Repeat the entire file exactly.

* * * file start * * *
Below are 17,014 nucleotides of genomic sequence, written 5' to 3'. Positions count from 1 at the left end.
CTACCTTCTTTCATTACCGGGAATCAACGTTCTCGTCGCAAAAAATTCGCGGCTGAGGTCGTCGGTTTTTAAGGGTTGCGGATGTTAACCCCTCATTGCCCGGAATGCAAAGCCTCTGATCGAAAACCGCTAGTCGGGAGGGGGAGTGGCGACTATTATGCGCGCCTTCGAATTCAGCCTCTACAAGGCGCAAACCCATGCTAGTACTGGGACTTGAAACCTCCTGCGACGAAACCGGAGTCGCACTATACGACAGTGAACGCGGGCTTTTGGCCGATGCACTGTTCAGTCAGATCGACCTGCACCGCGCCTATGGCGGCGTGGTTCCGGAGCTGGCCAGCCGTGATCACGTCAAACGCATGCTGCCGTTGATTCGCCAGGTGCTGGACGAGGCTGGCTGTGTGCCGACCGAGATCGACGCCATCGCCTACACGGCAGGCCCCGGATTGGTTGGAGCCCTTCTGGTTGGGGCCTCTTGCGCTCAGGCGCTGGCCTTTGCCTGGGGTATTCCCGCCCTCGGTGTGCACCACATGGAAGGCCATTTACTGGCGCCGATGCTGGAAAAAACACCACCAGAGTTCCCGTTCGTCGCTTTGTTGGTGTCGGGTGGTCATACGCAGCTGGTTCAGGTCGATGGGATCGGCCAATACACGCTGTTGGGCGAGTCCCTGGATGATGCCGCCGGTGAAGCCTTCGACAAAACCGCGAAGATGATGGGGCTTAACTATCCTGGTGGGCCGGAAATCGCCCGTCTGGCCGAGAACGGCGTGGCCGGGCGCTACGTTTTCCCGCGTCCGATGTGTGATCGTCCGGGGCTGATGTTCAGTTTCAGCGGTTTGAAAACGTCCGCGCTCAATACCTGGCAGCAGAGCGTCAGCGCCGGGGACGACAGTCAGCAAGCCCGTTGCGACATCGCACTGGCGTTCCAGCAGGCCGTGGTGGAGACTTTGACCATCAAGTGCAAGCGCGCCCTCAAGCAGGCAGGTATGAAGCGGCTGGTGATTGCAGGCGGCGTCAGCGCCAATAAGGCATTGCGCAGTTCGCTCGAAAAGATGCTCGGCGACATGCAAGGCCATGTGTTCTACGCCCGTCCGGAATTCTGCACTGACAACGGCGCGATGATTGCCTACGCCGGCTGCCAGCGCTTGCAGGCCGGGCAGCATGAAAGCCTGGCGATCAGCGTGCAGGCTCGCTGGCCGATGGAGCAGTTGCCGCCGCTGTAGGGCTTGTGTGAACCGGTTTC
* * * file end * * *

Below are 17,014 nucleotides of genomic sequence, written 5' to 3'. Positions count from 1 at the left end.
CTACCTTCTTTCATTACCGGGAATCAACGTTCTCGTCGCAAAAAATTCGCGGCTGAGGTCGTCGGTTTTTAAGGGTTGCGGATGTTAACCCCTCATTGCCCGGAATGCAAAGCCTCTGATCGAAAACCGCTAGTCGGGAGGGGGAGTGGCGACTATTATGCGCGCCTTCGAATTCAGCCTCTACAAGGCGCAAACCCATGCTAGTACTGGGACTTGAAACCTCCTGCGACGAAACCGGAGTCGCACTATACGACAGTGAACGCGGGCTTTTGGCCGATGCACTGTTCAGTCAGATCGACCTGCACCGCGCCTATGGCGGCGTGGTTCCGGAGCTGGCCAGCCGTGATCACGTCAAACGCATGCTGCCGTTGATTCGCCAGGTGCTGGACGAGGCTGGCTGTGTGCCGACCGAGATCGACGCCATCGCCTACACGGCAGGCCCCGGATTGGTTGGAGCCCTTCTGGTTGGGGCCTCTTGCGCTCAGGCGCTGGCCTTTGCCTGGGGTATTCCCGCCCTCGGTGTGCACCACATGGAAGGCCATTTACTGGCGCCGATGCTGGAAAAAACACCACCAGAGTTCCCGTTCGTCGCTTTGTTGGTGTCGGGTGGTCATACGCAGCTGGTTCAGGTCGATGGGATCGGCCAATACACGCTGTTGGGCGAGTCCCTGGATGATGCCGCCGGTGAAGCCTTCGACAAAACCGCGAAGATGATGGGGCTTAACTATCCTGGTGGGCCGGAAATCGCCCGTCTGGCCGAGAACGGCGTGGCCGGGCGCTACGTTTTCCCGCGTCCGATGTGTGATCGTCCGGGGCTGATGTTCAGTTTCAGCGGTTTGAAAACGTCCGCGCTCAATACCTGGCAGCAGAGCGTCAGCGCCGGGGACGACAGTCAGCAAGCCCGTTGCGACATCGCACTGGCGTTCCAGCAGGCCGTGGTGGAGACTTTGACCATCAAGTGCAAGCGCGCCCTCAAGCAGGCAGGTATGAAGCGGCTGGTGATTGCAGGCGGCGTCAGCGCCAATAAGGCATTGCGCAGTTCGCTCGAAAAGATGCTCGGCGACATGCAAGGCCATGTGTTCTACGCCCGTCCGGAATTCTGCACTGACAACGGCGCGATGATTGCCTACGCCGGCTGCCAGCGCTTGCAGGCCGGGCAGCATGAAAGCCTGGCGATCAGCGTGCAGGCTCGCTGGCCGATGGAGCAGTTGCCGCCGCTGTAGGGCTTGTGTGAACCGGTTTC